1-Hour Program

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Overview

While the metaverse is relatively new, it has already been plagued by reports of women’s avatars being groped and raped by male avatars, and of other conduct that would be considered sexual harassment and assault if it occurred in the real world.  In an effort to protect avatars from the misconduct of other avatars, Meta created a “personal boundary” function. Similarly, if it becomes the norm for businesses to hold meetings in the metaverse and to onboard employees in their virtual offices, will misconduct that occurs in these virtual workplaces provide the basis for EEOC complaints and lawsuits? These developments highlight the need to determine whether conduct that occurs in the virtual world can give rise to a violation of the law in the real world: a rapidly evolving concept that has brought up complex questions of jurisdiction, intent, and true harm since the advent of the Internet itself.

Our speakers will discuss:

  • A quick overview of how laws apply online, including cyber actions as speech and intent, and jurisdictional concepts (10 minutes)
  • Whether sexual harassment of an avatar (which might be felt by the human wearing a haptic vest while operating the avatar and result in emotional distress) and other unwelcome conduct that would be considered a crime if committed in the physical world can be the basis for criminal charges or civil litigation in the physical world (10 minutes)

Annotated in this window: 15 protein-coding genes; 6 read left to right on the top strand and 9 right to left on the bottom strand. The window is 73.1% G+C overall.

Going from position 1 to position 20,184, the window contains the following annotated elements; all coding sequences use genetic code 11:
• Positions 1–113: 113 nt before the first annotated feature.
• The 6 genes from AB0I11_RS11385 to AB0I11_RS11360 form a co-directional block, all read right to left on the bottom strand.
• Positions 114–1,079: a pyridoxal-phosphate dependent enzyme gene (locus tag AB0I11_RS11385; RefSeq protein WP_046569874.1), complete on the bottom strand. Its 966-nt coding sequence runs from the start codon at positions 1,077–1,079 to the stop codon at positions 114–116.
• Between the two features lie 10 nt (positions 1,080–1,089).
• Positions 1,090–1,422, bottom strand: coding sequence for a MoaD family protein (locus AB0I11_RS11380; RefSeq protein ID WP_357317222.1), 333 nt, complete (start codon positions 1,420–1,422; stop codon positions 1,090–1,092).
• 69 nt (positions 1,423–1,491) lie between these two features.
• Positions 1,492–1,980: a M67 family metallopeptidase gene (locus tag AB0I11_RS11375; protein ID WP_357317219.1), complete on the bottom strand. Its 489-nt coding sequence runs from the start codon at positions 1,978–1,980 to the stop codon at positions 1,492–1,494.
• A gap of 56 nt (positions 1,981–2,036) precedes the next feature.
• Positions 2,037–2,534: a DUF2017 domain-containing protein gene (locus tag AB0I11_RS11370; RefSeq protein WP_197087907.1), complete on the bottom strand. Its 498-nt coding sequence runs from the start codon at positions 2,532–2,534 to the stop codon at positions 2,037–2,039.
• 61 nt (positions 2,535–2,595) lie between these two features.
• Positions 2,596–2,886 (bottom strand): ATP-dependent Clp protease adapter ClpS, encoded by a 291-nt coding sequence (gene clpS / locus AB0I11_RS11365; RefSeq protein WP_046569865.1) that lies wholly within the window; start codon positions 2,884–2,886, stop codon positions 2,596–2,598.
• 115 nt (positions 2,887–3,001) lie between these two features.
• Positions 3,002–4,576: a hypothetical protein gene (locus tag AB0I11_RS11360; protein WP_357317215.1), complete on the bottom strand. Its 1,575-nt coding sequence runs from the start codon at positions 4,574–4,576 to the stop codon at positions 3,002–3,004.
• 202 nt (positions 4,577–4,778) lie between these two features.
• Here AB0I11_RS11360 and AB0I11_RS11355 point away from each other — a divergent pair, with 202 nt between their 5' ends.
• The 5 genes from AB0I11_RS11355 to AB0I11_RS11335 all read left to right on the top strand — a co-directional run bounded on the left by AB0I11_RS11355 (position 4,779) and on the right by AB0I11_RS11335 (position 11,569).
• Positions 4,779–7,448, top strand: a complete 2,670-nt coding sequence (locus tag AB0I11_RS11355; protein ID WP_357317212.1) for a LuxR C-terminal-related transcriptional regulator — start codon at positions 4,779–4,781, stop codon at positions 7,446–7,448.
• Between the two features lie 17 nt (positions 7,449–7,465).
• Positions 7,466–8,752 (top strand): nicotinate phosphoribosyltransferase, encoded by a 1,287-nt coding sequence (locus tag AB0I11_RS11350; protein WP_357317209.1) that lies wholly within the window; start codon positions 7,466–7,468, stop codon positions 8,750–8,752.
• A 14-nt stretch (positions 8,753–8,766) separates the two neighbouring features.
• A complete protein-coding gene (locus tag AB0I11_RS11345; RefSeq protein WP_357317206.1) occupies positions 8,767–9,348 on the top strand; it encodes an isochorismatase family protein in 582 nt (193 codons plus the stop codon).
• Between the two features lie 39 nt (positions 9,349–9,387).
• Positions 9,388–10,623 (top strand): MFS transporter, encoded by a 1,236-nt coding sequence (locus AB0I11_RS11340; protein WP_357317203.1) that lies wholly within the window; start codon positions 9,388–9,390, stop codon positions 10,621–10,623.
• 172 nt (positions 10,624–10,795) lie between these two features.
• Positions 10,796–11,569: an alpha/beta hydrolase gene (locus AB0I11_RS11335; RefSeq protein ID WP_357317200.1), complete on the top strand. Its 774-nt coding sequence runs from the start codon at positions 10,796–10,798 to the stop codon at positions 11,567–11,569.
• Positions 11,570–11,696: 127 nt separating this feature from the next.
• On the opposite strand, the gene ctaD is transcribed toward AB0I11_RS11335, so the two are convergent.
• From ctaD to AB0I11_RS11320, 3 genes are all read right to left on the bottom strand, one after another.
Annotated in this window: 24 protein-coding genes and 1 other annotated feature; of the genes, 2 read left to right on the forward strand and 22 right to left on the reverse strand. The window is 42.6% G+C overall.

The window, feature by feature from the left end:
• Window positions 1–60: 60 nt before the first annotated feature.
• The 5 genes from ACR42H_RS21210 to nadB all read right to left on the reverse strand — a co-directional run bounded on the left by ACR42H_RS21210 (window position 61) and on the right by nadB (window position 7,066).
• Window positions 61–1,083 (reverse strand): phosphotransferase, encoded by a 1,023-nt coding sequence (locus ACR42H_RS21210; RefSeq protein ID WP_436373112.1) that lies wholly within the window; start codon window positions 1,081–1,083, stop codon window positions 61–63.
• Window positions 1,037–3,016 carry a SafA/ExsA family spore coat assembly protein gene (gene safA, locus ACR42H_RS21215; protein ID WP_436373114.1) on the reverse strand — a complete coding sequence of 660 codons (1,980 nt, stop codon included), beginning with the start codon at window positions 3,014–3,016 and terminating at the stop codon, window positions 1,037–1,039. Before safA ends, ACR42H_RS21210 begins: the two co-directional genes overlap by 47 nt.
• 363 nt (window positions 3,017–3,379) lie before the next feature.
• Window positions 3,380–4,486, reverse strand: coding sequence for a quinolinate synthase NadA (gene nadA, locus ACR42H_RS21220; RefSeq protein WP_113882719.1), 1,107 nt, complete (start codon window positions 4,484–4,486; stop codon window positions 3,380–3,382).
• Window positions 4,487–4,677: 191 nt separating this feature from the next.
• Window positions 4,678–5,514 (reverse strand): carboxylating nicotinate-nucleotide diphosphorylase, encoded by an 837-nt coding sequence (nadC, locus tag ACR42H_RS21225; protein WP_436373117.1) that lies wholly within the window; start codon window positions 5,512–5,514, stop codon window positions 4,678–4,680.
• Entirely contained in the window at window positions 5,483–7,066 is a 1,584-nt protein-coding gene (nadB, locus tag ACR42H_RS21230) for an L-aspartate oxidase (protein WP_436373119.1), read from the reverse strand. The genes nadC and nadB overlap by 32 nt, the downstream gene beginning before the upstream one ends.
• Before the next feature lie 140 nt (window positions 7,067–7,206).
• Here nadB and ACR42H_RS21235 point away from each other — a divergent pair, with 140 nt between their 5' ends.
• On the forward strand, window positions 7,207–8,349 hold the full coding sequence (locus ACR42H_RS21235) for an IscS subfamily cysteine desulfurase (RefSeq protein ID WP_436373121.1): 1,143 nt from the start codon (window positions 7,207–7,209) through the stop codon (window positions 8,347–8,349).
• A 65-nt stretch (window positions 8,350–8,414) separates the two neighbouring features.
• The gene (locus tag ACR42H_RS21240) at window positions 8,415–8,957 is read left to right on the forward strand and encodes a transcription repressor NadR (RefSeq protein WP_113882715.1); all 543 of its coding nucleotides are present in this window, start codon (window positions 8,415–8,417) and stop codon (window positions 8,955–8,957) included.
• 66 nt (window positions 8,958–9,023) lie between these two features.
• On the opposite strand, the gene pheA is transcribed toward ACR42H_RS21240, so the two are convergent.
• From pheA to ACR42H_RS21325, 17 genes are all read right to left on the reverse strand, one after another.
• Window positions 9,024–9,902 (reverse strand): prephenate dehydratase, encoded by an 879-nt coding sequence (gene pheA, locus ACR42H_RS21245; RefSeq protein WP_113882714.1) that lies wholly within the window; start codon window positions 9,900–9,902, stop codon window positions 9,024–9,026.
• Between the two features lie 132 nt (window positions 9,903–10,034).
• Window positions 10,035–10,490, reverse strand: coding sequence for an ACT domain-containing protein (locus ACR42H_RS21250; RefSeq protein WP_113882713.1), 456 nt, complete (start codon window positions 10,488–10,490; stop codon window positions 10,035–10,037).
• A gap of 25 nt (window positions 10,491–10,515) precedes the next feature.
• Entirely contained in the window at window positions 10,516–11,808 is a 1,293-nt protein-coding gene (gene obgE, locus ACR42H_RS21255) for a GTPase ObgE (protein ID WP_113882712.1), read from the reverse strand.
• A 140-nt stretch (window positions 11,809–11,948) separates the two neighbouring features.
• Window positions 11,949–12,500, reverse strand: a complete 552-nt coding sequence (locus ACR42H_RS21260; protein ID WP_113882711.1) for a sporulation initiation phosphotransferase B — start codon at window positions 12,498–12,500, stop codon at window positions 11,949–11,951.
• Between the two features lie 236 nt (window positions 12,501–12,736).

• Who, if anyone, is responsible for policing the metaverse? Do users have remedies beyond reporting a violation of the game’s or platform’s code of conduct? Do users assume the risk of their avatar being assaulted or harassed? (15 minutes)
  • Does an employee whose employer requires them to work in a virtual office in the metaverse have the protections of Title VII?  Can they bring a hostile work environment claim against their employer based on the unwelcome conduct of co-workers’ avatars? (10 minutes)
  • Will a company’s employee handbook and personnel policies apply in the metaverse?  For example, can an employee be disciplined if his avatar violates the dress code set out in the company’s employee handbook?  (5 minutes)
  • If charges or lawsuits can be filed, what kinds of evidence might be necessary to establish or defend against these claims? (10 minutes)

 

 

Faculty:

 

Leeza Garber

Leeza Garber Esq. Consulting

The Wharton School, University of Pennsylvania

 

Gail Gottehrer

Law Office of Gail Gottehrer LLC

 

 


Industries

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